LSD usage has been known to trigger altered thoughts and feelings as well as increased awareness of one's surroundings. LSD has been used for reasons both recreational and spiritual.
This was the basis behind today's burning question from Redditor ZealPoseidon, who asked: "Redditors who have tried LSD, what was your most profound realization?"
That memories are more deeply ingrained in our minds than we will ever understand. The first time I did it was with my older brothers. We got caught in a beautiful wormhole of childhood memories that none of us had thought about, or even recalled in years.
"That we are all connected..."
That we are all connected together as humans in a communal system, held together by the framework established by social expectation and a desire to achieve something greater.
Basically we live in a society.
"It was the first time..."
My dad committed a murder suicide when I was little and LSD made me realize he was actually a human being with feelings and not some monster in my imagination. It was the first time I realized I had a father. It was a hard trip, that's for sure.
"I remember trying..."
I remember trying to count ducks in a pond. When I couldn't figure the exact amount (purple microdots and a pitch black night) My friend told me "Who the f*ck cares?" Oh my GOD. It was the most amazing realisation I ever had. I've applied the attitude "who the f*ck cares" to everything ever since!
"People never remember small good things."
People never remember small good things. At the end of a day, people will be like. "Man. I had such a bad day. Not a single good thing happened." But chances are a bunch of small good things happened. Like those little conversations you have in hallways and on sidewalks. Just the "Hey! How are you?" "Good! Haven't seen you in awhile, how are you?" "Can't complain". The little conversations like that. Not a single part of that conversation was negative but you forget about it the second it ends. Small stuff like that gets forgotten.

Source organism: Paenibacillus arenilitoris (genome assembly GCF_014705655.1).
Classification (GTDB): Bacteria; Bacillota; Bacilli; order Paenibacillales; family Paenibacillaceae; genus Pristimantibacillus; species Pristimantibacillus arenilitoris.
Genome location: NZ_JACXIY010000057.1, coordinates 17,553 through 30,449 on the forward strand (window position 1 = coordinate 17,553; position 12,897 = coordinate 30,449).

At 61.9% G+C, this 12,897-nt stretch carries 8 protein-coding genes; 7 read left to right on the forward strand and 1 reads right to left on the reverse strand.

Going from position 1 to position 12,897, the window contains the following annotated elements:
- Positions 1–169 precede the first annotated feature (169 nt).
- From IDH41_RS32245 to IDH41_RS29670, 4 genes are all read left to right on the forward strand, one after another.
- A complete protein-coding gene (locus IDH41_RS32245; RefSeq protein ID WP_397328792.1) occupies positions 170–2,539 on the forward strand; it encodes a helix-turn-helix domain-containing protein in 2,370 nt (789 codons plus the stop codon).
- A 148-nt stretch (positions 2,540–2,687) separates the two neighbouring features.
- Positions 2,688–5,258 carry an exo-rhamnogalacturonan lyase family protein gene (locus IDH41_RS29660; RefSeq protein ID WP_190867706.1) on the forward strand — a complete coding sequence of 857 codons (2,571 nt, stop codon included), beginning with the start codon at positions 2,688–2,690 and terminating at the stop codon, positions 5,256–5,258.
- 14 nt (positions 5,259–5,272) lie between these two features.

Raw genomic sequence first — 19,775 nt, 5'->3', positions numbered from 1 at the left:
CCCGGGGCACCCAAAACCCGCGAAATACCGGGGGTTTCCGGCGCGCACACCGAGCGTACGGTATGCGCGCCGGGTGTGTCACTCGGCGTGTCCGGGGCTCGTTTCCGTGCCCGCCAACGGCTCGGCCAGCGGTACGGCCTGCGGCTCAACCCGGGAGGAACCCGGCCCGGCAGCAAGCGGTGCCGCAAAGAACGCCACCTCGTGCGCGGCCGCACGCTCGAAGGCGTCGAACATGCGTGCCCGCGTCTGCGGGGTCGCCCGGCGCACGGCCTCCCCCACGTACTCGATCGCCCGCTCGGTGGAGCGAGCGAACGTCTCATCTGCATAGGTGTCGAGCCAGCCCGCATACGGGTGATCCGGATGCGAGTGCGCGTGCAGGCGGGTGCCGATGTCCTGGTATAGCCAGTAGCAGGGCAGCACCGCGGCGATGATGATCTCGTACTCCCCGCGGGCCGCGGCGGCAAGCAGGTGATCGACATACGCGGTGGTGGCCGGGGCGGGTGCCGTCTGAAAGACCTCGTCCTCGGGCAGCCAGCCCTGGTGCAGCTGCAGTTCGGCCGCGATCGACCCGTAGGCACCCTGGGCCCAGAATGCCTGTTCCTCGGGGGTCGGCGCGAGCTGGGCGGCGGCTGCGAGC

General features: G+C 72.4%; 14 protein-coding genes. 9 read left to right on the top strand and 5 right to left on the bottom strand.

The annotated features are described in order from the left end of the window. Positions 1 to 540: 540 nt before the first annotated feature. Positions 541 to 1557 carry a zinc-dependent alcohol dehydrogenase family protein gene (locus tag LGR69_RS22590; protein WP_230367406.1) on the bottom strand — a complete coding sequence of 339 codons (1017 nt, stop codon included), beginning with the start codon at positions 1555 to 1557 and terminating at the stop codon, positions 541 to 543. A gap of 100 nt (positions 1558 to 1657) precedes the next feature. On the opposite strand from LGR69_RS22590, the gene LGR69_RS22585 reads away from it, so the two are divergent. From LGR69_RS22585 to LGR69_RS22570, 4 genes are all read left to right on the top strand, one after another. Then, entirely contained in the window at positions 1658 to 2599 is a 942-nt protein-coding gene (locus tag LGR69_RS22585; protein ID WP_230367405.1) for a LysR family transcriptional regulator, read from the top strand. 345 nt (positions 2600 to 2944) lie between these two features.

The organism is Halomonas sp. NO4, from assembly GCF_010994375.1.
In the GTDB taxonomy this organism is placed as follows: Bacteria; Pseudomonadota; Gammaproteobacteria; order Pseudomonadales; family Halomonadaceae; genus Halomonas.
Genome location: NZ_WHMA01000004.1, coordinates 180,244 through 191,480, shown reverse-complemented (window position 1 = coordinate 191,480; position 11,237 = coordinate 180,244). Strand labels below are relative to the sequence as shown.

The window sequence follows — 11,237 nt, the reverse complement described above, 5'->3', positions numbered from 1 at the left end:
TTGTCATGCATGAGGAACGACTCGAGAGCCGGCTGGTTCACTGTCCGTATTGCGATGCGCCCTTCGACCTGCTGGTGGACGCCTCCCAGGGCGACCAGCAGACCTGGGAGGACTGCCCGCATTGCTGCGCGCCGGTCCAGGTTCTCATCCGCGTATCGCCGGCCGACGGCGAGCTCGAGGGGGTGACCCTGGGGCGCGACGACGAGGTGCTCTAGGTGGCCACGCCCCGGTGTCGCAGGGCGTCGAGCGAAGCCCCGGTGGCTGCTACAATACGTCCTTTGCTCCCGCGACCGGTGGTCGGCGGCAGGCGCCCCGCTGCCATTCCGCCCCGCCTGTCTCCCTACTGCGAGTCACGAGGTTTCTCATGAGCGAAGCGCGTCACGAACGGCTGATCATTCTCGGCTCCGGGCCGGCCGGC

"That there isn't always..."Giphy
That there isn't always a meaning and sometimes it's just fun to experience.
Every trip isn't some "vision quest" where you rediscover yourself and tap in to "vibrations of the universe" or some such thing.
"My senior year of college..."
My senior year of college I was doing LSD fairly frequently. My housemates decided to trip during the day while I decided to drink. I took a nap in the afternoon, woke up, and decided "Oh, this is the perfect time to trip sack" and so I did. I peaked late that evening and spent about 6 hours on our swing on our back porch. I brought my guitar with me to make music. There was an empty Hurricane 40 that someone had left on the side table. I spent quite a long time watching a hornet that had fallen in try to fly out.
Every unsuccessful attempt ended up with the hornet falling back into the residual alcoholic liquid. And slowly it became uncoordinated. This is over several hours that I am just playing the soundtrack to this dying insect. I dropped out of school weeks later. Other things influenced my decision to leave, but that experience certainly had an impact. I wouldn't trade that experience for anything.